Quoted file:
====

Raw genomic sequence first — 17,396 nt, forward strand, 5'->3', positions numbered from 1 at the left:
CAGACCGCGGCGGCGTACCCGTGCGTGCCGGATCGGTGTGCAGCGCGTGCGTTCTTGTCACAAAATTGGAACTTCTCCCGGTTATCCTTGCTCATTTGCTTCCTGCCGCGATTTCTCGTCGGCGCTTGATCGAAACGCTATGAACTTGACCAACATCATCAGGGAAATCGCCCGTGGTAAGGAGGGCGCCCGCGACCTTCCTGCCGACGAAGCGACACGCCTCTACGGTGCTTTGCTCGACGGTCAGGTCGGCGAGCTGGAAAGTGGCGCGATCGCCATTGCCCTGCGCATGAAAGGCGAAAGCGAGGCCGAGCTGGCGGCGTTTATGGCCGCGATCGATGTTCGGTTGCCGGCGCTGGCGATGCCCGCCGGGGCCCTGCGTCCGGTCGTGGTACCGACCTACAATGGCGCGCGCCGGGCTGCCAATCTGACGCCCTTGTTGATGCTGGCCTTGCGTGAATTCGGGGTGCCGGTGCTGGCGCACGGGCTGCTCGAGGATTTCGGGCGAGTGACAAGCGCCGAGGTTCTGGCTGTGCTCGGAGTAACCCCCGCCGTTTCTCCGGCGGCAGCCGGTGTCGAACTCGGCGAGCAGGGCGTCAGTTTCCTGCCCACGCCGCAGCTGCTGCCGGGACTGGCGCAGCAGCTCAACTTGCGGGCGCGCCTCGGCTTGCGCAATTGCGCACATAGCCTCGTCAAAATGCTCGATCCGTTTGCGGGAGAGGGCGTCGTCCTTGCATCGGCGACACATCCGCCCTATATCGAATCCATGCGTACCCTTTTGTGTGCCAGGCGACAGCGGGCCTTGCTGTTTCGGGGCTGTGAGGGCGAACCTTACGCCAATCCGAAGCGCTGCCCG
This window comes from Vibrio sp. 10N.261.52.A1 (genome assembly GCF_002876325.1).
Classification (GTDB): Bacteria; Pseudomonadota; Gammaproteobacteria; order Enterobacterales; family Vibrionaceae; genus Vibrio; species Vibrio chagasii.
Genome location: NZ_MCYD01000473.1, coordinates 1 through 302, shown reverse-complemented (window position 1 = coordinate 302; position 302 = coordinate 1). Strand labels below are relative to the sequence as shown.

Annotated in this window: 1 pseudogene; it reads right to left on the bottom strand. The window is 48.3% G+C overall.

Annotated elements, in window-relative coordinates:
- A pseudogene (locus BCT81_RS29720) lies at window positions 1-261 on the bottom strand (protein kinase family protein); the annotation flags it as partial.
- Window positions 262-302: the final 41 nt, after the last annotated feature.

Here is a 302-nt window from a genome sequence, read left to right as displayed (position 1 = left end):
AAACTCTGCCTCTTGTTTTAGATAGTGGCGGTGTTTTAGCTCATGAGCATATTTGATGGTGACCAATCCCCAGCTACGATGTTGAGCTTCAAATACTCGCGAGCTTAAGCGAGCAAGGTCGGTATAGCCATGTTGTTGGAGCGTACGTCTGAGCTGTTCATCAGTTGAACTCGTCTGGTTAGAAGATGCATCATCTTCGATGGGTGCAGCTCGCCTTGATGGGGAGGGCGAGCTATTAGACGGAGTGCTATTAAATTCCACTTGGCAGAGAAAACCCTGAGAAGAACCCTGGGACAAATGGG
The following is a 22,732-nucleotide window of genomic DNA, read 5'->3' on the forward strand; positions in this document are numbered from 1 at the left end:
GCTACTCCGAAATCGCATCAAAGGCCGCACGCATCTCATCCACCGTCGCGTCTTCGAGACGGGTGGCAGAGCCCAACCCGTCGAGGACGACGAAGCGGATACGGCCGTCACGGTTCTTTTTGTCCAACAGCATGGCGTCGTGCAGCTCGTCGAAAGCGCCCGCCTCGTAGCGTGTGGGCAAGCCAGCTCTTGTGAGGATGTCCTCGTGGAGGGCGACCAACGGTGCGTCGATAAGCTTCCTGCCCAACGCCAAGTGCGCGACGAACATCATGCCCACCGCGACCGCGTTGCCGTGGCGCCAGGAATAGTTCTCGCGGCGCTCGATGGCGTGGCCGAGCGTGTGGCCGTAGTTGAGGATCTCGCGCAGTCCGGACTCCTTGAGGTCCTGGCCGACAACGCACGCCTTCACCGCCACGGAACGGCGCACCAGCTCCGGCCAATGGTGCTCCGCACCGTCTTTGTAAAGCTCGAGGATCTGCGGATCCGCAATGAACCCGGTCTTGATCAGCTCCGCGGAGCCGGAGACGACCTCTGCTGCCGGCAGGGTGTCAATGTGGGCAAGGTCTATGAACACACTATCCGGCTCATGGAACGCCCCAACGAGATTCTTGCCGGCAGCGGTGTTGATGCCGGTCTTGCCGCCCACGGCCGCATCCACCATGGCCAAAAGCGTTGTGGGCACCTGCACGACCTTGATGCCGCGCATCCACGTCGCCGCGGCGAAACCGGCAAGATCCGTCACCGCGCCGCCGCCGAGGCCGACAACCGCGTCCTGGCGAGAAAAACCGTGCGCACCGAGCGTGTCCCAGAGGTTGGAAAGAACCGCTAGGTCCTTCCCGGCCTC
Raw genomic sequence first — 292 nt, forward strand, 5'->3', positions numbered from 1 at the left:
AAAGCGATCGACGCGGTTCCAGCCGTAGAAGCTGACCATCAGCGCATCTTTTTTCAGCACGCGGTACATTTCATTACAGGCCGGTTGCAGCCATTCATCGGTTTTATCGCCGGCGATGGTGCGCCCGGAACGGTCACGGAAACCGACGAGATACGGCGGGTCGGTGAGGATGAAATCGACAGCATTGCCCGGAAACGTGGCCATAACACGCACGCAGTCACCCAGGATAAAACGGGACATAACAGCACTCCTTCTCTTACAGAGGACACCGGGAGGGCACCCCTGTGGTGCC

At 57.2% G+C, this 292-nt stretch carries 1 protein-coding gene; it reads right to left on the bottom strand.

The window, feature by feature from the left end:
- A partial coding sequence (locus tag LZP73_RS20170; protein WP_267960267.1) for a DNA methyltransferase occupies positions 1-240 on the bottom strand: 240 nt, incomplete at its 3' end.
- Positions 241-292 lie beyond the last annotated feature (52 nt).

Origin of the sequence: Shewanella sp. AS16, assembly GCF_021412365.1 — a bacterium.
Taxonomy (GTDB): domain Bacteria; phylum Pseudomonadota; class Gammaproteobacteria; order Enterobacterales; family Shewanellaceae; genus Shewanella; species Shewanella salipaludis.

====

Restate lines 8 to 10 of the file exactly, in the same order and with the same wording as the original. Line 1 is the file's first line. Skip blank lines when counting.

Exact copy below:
- A pseudogene (locus BCT81_RS29720) lies at window positions 1-261 on the bottom strand (protein kinase family protein); the annotation flags it as partial.
- Window positions 262-302: the final 41 nt, after the last annotated feature.

Here is a 302-nt window from a genome sequence, read left to right as displayed (position 1 = left end):